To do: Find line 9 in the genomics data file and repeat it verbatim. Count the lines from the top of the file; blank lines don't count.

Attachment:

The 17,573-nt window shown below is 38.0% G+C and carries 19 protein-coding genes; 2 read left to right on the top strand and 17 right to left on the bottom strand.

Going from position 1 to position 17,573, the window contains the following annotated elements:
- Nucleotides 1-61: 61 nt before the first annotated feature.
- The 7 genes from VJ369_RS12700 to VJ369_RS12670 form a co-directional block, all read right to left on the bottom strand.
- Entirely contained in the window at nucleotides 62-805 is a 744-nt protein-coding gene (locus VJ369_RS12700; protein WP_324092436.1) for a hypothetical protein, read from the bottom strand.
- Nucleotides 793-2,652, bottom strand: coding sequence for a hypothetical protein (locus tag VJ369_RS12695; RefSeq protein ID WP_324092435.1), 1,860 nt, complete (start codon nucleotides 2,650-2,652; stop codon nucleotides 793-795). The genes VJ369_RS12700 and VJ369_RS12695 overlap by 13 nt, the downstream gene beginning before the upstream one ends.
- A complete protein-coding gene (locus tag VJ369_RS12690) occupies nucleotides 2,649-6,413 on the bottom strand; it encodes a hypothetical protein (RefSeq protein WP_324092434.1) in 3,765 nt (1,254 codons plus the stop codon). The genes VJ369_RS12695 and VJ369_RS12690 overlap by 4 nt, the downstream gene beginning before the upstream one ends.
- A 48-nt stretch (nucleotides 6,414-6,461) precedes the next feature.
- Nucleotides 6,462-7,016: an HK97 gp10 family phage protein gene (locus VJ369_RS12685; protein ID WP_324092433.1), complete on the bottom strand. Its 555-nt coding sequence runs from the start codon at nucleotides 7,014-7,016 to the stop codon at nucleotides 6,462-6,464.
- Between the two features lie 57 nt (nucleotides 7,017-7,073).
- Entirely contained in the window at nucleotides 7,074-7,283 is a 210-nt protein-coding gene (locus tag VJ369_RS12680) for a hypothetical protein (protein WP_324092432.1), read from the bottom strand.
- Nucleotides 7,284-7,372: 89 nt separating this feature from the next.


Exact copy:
- Nucleotides 6,462-7,016: an HK97 gp10 family phage protein gene (locus VJ369_RS12685; protein ID WP_324092433.1), complete on the bottom strand. Its 555-nt coding sequence runs from the start codon at nucleotides 7,014-7,016 to the stop codon at nucleotides 6,462-6,464.